12. Archived from groups: rec.audio.pro (More info?)

    "philicorda" <philicorda@localhost.com> wrote in message
    news:pan.2005.03.10.18.46.40.247407@localhost.com...
    > On Mon, 07 Mar 2005 22:05:59 +0000, Jim Gregory wrote:
    >
    > > When an artist paints a canvas, or a camera takes a snapshot, of a
    > > multi-layered event (depth of field), the result is a composition of a
    > > foreground subject, things masked behind it, or apparent beside it, in
    > > layers, and lastly the background or whatever is final.
    > > But when a cardioid microphone relays its pick-up pattern to a listener,
    > > live or recorded, it detects the "subject" as well as millions of
    secondary
    > > and tertiary.... echoes or ricochets and all the other guff it cannot
    ever
    > > discriminate against. The perspective is wrong because of an inverse
    square
    > > law.
    >

    Well a painter can't avoid applying an interpretive process to the
    representation, which perverts it no less than secondary signals. And could
    some theoretical "vocal chord pick-up" really be more realistic? Many
    instruments have some means of direct signal capture, but often a microphone
    is prefered wherever feasible. Neither are perfect, but mics offer better
    trade-offs, despite the "unwanted guests".

    > > Why can't somebody concoct a specially-processed aspect format of audio,
    > > maybe stereophonically, so that all that ambient but unnecessary detail
    > > still protrudes as human-perspectively correct and present, and without
    the
    > > sterilised treatment of a studio or concert arena?
    >

    I wouldn't call a concert arena sterile, more like an epidemic.

    > If the recording and the playback system is good enough, your brain can
    > discriminate and ignore extraneos sounds in the same way as when you
    > listen live. You ears have a kinda omni pattern anyway, so they pick up
    > pretty much everything, it's the brain that decides what to ignore or
    > focus on.
    >
    > The problem is that all recording and playback equipment, even the really
    > expensive stuff, is still not really good enough to reproduce all the
    > tiny little cues you need to hear so you can discriminate what to ignore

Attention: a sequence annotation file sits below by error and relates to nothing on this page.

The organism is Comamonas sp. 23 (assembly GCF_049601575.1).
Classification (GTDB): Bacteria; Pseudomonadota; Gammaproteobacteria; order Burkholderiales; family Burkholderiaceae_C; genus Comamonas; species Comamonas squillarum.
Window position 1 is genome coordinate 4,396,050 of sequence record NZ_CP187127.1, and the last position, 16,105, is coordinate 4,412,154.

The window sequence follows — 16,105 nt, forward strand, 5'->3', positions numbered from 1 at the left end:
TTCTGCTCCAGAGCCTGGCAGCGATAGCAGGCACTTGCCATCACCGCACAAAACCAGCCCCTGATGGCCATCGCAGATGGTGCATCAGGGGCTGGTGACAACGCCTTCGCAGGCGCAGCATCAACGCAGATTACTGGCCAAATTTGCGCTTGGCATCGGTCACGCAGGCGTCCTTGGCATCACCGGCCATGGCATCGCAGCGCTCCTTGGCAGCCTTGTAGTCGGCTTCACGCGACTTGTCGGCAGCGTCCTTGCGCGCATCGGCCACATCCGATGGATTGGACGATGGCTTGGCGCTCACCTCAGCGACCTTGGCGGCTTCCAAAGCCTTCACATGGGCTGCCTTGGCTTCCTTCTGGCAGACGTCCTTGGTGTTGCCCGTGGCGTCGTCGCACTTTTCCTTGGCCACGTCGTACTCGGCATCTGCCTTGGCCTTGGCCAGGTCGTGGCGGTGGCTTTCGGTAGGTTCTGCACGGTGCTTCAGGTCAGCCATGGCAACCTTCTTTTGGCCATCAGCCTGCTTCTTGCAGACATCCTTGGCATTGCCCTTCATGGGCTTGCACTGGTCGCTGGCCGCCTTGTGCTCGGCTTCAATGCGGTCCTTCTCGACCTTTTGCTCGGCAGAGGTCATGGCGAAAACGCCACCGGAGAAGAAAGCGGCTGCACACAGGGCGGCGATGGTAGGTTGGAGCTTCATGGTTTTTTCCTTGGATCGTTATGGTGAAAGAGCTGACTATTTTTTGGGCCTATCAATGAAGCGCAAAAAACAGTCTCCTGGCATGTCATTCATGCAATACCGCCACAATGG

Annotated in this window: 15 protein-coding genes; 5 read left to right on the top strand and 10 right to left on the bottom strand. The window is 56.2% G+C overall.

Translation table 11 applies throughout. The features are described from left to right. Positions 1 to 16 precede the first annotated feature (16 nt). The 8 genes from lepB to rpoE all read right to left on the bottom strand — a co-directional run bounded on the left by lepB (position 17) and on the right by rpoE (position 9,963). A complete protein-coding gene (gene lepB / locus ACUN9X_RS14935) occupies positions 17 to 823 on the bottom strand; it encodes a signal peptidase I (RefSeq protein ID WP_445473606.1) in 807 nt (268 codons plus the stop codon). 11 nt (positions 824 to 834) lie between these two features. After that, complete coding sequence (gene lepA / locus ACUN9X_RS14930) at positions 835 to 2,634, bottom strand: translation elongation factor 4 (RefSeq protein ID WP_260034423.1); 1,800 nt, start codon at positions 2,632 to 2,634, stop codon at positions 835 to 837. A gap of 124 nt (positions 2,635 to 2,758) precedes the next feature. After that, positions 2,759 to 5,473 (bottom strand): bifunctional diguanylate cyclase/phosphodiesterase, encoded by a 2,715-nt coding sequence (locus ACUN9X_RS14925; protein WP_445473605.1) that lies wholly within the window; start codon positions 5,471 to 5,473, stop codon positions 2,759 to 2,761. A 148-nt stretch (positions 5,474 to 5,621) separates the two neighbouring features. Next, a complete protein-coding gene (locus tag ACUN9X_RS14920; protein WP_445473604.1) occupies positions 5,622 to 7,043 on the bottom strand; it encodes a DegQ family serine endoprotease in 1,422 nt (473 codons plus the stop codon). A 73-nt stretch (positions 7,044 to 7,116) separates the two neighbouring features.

> and what to focus on. Let alone modelling the shape of the ears, shoulders
    > and the angle your head happens to be at.
    >
    > I've made binaural recordings with those little OKM in ear mics that get
    > some of the way there when I listen back on headphones though.
    >

    I would blame the shortcomings of sound reinforcement long before blaming
    the recording/playback processes. At a live show your eyes give you cues
    and head movements provide spatial information that help your brain model
    the acoustic space and better interpret what is heard, which of course is
    rife with imaging discrepancies. I never thought much of live recordings
    until I started doing my own, and even then I liked my recordings better
    because I know the rooms they were recorded in, and can "revisit the room"
    during playback, so to speak.

    If a listener were blindfolded and kept completely still for the entire
    performance I expect it would be only marginally more appreciable than a
    competent recording with mics in the same position. Similarily, stereo
    reproduction is most effective in only one listening position.
  13. Archived from groups: rec.audio.pro (More info?)

    On Thu, 10 Mar 2005 01:18:09 -0500, Zigakly wrote:

    >
    > "philicorda" <philicorda@localhost.com> wrote in message
    > news:pan.2005.03.10.18.46.40.247407@localhost.com...
    >> On Mon, 07 Mar 2005 22:05:59 +0000, Jim Gregory wrote:
    >>
    >> > When an artist paints a canvas, or a camera takes a snapshot, of a
    >> > multi-layered event (depth of field), the result is a composition of a
    >> > foreground subject, things masked behind it, or apparent beside it, in
    >> > layers, and lastly the background or whatever is final.
    >> > But when a cardioid microphone relays its pick-up pattern to a listener,
    >> > live or recorded, it detects the "subject" as well as millions of
    > secondary
    >> > and tertiary.... echoes or ricochets and all the other guff it cannot
    > ever
    >> > discriminate against. The perspective is wrong because of an inverse
    > square
    >> > law.
    >>
    >
    > Well a painter can't avoid applying an interpretive process to the
    > representation, which perverts it no less than secondary signals. And could
    > some theoretical "vocal chord pick-up" really be more realistic? Many
    > instruments have some means of direct signal capture, but often a microphone
    > is prefered wherever feasible. Neither are perfect, but mics offer better
    > trade-offs, despite the "unwanted guests".